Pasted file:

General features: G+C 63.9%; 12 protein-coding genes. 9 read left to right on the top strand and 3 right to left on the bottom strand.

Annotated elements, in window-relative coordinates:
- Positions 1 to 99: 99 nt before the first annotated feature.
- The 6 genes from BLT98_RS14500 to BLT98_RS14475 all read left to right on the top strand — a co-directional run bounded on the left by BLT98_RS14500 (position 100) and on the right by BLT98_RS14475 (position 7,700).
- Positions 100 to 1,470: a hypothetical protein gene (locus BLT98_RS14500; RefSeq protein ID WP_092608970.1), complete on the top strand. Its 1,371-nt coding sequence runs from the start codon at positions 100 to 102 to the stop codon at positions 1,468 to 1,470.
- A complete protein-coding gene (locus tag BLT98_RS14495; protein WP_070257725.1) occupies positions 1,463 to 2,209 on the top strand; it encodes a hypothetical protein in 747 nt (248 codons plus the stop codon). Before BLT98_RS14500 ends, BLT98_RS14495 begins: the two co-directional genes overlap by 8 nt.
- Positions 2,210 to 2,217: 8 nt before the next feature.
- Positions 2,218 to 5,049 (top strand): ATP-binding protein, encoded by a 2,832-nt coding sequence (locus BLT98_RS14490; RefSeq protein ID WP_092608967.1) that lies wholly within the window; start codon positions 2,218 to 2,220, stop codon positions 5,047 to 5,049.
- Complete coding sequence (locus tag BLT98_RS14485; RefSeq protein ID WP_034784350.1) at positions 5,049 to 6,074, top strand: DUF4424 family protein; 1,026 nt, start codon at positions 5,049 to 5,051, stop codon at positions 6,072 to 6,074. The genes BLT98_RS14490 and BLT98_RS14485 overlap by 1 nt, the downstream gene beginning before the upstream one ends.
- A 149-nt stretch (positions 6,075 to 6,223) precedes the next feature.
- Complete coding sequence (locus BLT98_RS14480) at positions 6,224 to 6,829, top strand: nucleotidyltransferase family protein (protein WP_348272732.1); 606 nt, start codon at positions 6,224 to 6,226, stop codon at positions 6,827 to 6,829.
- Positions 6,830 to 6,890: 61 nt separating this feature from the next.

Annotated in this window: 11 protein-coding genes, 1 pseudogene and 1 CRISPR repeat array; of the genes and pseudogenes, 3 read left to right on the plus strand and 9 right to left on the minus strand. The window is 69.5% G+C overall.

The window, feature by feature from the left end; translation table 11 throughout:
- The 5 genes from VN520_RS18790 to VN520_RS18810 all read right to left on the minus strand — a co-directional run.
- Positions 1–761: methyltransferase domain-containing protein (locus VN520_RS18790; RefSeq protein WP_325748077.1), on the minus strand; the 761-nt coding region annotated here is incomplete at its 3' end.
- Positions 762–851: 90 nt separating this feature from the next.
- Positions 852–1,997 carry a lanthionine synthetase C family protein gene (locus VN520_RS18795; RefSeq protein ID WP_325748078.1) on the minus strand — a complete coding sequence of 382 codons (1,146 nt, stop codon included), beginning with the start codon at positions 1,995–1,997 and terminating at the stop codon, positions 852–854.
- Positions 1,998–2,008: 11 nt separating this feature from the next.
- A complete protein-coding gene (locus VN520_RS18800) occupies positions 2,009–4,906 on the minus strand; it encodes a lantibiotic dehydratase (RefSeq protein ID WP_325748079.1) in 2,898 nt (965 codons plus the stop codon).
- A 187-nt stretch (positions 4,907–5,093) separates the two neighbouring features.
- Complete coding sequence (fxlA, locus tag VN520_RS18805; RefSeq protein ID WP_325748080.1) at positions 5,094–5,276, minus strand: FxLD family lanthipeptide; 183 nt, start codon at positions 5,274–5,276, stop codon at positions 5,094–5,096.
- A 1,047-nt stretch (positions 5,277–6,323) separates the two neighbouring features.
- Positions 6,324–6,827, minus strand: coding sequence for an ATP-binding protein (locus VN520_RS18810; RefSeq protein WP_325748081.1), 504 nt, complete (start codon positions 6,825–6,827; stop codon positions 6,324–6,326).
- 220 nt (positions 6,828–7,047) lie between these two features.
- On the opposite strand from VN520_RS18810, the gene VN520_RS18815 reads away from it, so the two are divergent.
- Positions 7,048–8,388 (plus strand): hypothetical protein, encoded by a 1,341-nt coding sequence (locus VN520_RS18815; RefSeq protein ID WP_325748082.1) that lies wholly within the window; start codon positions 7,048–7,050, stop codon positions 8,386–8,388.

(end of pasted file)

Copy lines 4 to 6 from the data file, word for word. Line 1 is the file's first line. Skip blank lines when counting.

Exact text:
- The 6 genes from BLT98_RS14500 to BLT98_RS14475 all read left to right on the top strand — a co-directional run bounded on the left by BLT98_RS14500 (position 100) and on the right by BLT98_RS14475 (position 7,700).
- Positions 100 to 1,470: a hypothetical protein gene (locus BLT98_RS14500; RefSeq protein ID WP_092608970.1), complete on the top strand. Its 1,371-nt coding sequence runs from the start codon at positions 100 to 102 to the stop codon at positions 1,468 to 1,470.
- A complete protein-coding gene (locus tag BLT98_RS14495; protein WP_070257725.1) occupies positions 1,463 to 2,209 on the top strand; it encodes a hypothetical protein in 747 nt (248 codons plus the stop codon). Before BLT98_RS14500 ends, BLT98_RS14495 begins: the two co-directional genes overlap by 8 nt.